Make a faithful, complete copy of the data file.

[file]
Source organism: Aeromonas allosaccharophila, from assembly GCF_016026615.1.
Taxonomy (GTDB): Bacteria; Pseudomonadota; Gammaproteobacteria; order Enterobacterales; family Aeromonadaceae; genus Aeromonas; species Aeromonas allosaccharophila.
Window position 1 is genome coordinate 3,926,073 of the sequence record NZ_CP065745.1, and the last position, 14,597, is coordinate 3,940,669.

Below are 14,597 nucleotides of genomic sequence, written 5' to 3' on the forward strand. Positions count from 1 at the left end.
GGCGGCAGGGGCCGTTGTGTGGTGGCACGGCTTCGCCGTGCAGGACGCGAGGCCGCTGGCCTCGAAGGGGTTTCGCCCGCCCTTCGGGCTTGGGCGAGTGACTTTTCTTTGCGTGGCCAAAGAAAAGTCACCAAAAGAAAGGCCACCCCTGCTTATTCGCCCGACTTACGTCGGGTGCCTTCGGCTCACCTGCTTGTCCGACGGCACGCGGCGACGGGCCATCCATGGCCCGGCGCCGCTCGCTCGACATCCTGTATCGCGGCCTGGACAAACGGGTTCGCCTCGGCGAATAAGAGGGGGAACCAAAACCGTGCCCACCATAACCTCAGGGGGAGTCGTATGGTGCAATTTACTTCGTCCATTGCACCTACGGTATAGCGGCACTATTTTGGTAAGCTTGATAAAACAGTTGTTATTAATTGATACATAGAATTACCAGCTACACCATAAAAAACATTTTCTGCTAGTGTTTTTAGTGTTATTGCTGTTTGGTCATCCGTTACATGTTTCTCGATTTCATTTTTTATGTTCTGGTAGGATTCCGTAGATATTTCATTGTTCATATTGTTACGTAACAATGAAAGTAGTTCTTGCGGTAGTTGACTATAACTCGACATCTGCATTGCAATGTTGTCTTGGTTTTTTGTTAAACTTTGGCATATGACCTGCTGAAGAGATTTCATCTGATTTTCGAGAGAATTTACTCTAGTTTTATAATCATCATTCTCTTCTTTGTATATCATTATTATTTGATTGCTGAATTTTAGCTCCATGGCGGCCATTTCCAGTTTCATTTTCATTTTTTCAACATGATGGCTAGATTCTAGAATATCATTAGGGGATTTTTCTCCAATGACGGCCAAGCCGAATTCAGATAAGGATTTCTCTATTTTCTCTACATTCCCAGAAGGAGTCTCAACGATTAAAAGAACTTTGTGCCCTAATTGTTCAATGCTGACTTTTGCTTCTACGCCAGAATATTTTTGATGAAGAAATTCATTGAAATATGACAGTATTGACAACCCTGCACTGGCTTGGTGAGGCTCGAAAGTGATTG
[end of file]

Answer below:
Source organism: Aeromonas allosaccharophila, from assembly GCF_016026615.1.
Taxonomy (GTDB): Bacteria; Pseudomonadota; Gammaproteobacteria; order Enterobacterales; family Aeromonadaceae; genus Aeromonas; species Aeromonas allosaccharophila.
Window position 1 is genome coordinate 3,926,073 of the sequence record NZ_CP065745.1, and the last position, 14,597, is coordinate 3,940,669.

Below are 14,597 nucleotides of genomic sequence, written 5' to 3' on the forward strand. Positions count from 1 at the left end.
GGCGGCAGGGGCCGTTGTGTGGTGGCACGGCTTCGCCGTGCAGGACGCGAGGCCGCTGGCCTCGAAGGGGTTTCGCCCGCCCTTCGGGCTTGGGCGAGTGACTTTTCTTTGCGTGGCCAAAGAAAAGTCACCAAAAGAAAGGCCACCCCTGCTTATTCGCCCGACTTACGTCGGGTGCCTTCGGCTCACCTGCTTGTCCGACGGCACGCGGCGACGGGCCATCCATGGCCCGGCGCCGCTCGCTCGACATCCTGTATCGCGGCCTGGACAAACGGGTTCGCCTCGGCGAATAAGAGGGGGAACCAAAACCGTGCCCACCATAACCTCAGGGGGAGTCGTATGGTGCAATTTACTTCGTCCATTGCACCTACGGTATAGCGGCACTATTTTGGTAAGCTTGATAAAACAGTTGTTATTAATTGATACATAGAATTACCAGCTACACCATAAAAAACATTTTCTGCTAGTGTTTTTAGTGTTATTGCTGTTTGGTCATCCGTTACATGTTTCTCGATTTCATTTTTTATGTTCTGGTAGGATTCCGTAGATATTTCATTGTTCATATTGTTACGTAACAATGAAAGTAGTTCTTGCGGTAGTTGACTATAACTCGACATCTGCATTGCAATGTTGTCTTGGTTTTTTGTTAAACTTTGGCATATGACCTGCTGAAGAGATTTCATCTGATTTTCGAGAGAATTTACTCTAGTTTTATAATCATCATTCTCTTCTTTGTATATCATTATTATTTGATTGCTGAATTTTAGCTCCATGGCGGCCATTTCCAGTTTCATTTTCATTTTTTCAACATGATGGCTAGATTCTAGAATATCATTAGGGGATTTTTCTCCAATGACGGCCAAGCCGAATTCAGATAAGGATTTCTCTATTTTCTCTACATTCCCAGAAGGAGTCTCAACGATTAAAAGAACTTTGTGCCCTAATTGTTCAATGCTGACTTTTGCTTCTACGCCAGAATATTTTTGATGAAGAAATTCATTGAAATATGACAGTATTGACAACCCTGCACTGGCTTGGTGAGGCTCGAAAGTGATTG